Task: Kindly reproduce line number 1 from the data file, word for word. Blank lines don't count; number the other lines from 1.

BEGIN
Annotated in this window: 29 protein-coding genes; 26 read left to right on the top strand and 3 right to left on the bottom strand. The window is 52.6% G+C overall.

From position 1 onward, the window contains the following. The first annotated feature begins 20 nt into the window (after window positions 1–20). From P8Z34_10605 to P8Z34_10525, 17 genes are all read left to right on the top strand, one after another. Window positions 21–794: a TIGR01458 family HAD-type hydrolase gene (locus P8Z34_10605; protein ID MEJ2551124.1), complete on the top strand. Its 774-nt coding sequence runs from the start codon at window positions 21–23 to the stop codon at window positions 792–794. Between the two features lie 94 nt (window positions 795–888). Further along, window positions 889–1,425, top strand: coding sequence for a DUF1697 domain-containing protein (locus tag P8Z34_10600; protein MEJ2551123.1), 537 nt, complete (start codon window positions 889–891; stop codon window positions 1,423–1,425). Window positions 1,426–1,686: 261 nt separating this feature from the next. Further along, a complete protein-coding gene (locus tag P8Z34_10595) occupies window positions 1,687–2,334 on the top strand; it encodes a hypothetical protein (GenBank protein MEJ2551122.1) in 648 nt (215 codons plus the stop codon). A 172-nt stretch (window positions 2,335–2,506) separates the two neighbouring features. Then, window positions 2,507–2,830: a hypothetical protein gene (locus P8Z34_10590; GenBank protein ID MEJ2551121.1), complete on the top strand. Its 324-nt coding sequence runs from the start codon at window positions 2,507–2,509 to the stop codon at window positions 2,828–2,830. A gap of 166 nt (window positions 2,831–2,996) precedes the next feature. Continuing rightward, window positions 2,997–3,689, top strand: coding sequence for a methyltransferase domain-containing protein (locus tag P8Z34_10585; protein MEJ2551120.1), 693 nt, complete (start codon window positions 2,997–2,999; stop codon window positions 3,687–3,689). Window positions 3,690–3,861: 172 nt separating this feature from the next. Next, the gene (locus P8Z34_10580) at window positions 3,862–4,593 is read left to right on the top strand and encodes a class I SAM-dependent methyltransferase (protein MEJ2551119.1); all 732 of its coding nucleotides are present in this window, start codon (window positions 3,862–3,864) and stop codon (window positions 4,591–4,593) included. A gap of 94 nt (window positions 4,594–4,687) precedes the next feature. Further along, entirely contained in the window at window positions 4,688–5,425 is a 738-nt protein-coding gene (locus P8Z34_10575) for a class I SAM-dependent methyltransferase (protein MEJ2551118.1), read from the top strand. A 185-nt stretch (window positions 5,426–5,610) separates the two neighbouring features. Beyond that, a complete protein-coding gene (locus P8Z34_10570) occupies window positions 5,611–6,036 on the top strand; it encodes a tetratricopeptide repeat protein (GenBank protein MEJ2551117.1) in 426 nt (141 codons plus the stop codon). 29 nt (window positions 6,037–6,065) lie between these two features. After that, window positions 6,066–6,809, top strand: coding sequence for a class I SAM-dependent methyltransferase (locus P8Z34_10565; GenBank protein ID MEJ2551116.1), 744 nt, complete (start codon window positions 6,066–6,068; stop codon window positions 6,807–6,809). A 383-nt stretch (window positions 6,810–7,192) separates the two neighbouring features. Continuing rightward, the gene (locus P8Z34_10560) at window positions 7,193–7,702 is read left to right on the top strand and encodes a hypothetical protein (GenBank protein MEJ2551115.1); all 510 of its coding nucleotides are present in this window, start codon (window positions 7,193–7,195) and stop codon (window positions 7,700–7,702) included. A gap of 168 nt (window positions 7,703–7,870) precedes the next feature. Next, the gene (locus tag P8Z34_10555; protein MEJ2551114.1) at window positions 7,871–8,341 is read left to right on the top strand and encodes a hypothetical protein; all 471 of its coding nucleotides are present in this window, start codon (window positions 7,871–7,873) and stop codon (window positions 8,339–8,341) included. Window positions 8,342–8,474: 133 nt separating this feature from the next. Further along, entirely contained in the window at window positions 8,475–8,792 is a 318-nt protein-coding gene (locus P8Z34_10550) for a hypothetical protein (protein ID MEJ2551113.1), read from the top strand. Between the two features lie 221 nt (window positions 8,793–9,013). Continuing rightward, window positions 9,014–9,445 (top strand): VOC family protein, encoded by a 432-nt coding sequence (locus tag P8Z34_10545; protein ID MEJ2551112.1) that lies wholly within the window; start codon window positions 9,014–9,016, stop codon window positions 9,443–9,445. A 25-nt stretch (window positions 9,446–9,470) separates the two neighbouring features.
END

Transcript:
Annotated in this window: 29 protein-coding genes; 26 read left to right on the top strand and 3 right to left on the bottom strand. The window is 52.6% G+C overall.